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Mediterranean migration: Five things to know about the Mediterranean search and rescue crisis

Five search and rescue boats detained, including MSF’s Sea-Watch 4, in five months. Here are five things to know about the current situation with search and rescue in the Mediterranean sea.

1. European governments are preventing rescue ships from saving lives

The Sea-Watch 4, the search and rescue vessel operated by Sea-Watch and Médecins Sans Frontières (MSF), was detained by Italian authorities in the port of Palermo, Sicily, on 19 September. It is the fifth NGO search and rescue ship to have been detained in five months.

Italian authorities are holding Sea-Watch 4 on 22 apparent ‘irregularities’, including ‘systematically’ saving people and having too many life jackets on board – 17 of these have now been resolved. However, rescue ships are routinely held hostage by unrealistic standards; it seems these inspections have only one goal: to discriminatorily block NGOs from rescuing people at sea.

Some of the technical deficiencies noted on Sea-Watch 4 were so minor they would not ordinarily lead to a ship being detained. Other detained ships are experiencing the same issues. While we recognise that state port controls are necessary for ensuring safety at sea, what we’re actually seeing is that inspections of rescue vessels are being routinely misused by European and Italian authorities, in a sustained campaign to criminalise saving lives.

2. No search and rescue means lives are being lost in the Mediterranean

Since Sea-Watch 4 was detained on 19 September, at least 69 people have died off the coast of Libya in two confirmed shipwrecks. A third disaster, in which 110 people died or went missing, was reported by Alarm Phone, but remains to be confirmed by the IOM or UNHCR. The bodies of those recently drowned are currently alleged to be washing up along the shores of North Africa.

With or without rescue boats in the Central Mediterranean Sea, people will, and are still trying to, escape Libya in unseaworthy rubber and wooden boats. In view of the complete absence of search and rescue capacity, the continuing loss of life is tragically inevitable.

3. The EU’s new migration pact provides the same misery to refugees

The new EU Pact for migration is less “human and humane” than more of the same – consolidating a system that both denies responsibility for those in distress at sea and penalises those seeking to save lives. 

Despite a recent statement by Ursula von der Leyen, President of the European Commission, that “saving lives at sea is not optional” in its new pact on migration, the EU has once again failed to take the opportunity to set out concrete, immediate measures to coordinate and conduct rescue operations and save people from drowning at Europe’s most deadly border.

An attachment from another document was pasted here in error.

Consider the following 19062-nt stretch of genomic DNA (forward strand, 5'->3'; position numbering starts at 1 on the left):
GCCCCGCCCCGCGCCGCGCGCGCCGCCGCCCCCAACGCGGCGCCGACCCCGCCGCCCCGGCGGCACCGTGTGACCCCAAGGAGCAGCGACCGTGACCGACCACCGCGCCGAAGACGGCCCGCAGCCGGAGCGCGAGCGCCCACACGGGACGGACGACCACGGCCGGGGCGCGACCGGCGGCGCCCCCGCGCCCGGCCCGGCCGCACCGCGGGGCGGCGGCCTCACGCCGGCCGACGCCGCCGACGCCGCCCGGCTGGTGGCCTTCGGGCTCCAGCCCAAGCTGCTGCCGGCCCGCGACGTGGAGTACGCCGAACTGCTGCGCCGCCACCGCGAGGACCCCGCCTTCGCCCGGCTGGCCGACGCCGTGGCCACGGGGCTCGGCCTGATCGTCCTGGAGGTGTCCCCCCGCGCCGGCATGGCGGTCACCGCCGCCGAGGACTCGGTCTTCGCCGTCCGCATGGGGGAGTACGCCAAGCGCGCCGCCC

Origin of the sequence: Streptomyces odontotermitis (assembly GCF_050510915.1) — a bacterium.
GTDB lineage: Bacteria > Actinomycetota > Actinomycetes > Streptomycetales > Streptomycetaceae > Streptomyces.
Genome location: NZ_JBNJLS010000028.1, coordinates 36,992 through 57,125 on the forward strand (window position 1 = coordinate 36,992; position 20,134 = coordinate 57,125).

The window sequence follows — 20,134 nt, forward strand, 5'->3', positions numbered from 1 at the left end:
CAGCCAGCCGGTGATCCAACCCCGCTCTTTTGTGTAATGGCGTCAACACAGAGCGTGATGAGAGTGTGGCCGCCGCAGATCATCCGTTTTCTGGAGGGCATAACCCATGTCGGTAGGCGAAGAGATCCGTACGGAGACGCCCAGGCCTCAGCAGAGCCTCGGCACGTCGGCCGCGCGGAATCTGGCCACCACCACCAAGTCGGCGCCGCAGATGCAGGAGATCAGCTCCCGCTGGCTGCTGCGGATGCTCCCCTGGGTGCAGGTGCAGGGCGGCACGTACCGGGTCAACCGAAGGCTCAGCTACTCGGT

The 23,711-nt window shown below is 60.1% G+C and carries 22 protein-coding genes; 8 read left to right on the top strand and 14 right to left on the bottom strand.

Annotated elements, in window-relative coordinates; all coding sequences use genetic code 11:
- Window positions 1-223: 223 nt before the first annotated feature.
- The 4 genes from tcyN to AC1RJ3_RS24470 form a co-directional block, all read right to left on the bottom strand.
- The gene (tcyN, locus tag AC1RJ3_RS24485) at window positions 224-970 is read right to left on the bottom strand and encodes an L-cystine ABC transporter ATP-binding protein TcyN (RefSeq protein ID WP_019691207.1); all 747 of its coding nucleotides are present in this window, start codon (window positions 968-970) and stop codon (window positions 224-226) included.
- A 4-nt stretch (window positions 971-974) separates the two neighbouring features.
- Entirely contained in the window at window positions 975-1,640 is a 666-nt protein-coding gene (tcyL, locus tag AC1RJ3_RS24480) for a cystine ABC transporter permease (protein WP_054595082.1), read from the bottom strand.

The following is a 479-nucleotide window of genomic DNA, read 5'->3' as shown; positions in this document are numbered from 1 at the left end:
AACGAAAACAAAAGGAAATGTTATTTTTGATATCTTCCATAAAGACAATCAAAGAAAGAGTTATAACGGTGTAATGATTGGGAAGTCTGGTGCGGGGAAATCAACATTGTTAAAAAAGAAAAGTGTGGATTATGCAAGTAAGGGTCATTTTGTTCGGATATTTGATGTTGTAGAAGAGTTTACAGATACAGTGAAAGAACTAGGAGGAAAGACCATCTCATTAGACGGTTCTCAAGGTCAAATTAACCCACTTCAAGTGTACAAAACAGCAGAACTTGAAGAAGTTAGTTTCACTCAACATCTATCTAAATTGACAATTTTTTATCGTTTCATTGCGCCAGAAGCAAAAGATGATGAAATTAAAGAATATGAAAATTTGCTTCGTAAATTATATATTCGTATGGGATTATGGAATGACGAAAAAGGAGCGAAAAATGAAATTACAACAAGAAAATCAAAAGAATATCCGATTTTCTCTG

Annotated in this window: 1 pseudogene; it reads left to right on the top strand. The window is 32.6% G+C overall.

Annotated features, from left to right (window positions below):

Yet again, the “coordinated EU approach to search and rescue” as outlined in the pact, completely dismisses the responsibility of member states when it comes to sea rescue, while hiding behind bureaucratic requirements supposedly applicable to search and rescue operations carried out by “private vessels.”

MSF ON EU SEARCH AND RESCUE POLICIES

“While we recognise that state port controls are necessary… what we’re actually seeing is that inspections of rescue vessels are being routinely misused by European and Italian authorities, in a sustained campaign to criminalise saving lives.”

4. People are still being returned to Libya by the EU-financed Libyan Coast Guard

Libya is not a safe place. International and European bodies, including the UN and EU Commission, have repeatedly confirmed this. Yet more than 9,000 people have been intercepted and forcibly returned by the Libyan Coast Guard to Libya since the beginning of the year, as part of a deal financed and facilitated by the EU. 

On 8 October, two ships belonging to the Libyan coast guard were returned to Libya after undergoing substantial repairs paid for by Italy and European taxpayers. These vessels will be used to capture people at sea and return them to the same dangerous and inhumane conditions in Libya they are trying to flee. 

At the same time, the number of people held in official detention centres in the country has continued to grow in recent months. According to UNHCR, the UN refugee agency, there were 2,400 people held in official centres as of 18 September 2020. It is likely that even more people are held in other clandestine places of captivity where the UN and other humanitarian agencies – including MSF – have no access.  

5. People in Libya continue to be subjected to extortion, torture and abuse

MSF staff continue to listen to the harrowing stories of those who have been fortunate enough to escape Libya. From those stories, it’s clear that people are abused, tortured, extorted or even killed. 

Ilina Angelova, the humanitarian affairs officer onboard Sea-Watch 4 before it was detained, reveals just some of the tragic stories of those who were rescued: 

“I met a young man with shrapnel still left in his body, the result of an explosion in Tripoli that killed his father and younger sister. I spoke to a teenager whose foot was marked with a bullet wound; he was shot by a sniper and then refused treatment at hospital because he was a Black African. I sat with a mother too afraid to let her toddler stray more than a few metres away after witnessing armed men burying other women’s babies alive in the sand.

“John told me that he was doing construction work at a house one day when he accidentally broke a window… he was imprisoned for three months, and was beaten, tortured and electrocuted every day. The list goes on. And on. Except it is less a list than a macabre catalogue of shameful, inexcusable acts of brutality and discrimination.”





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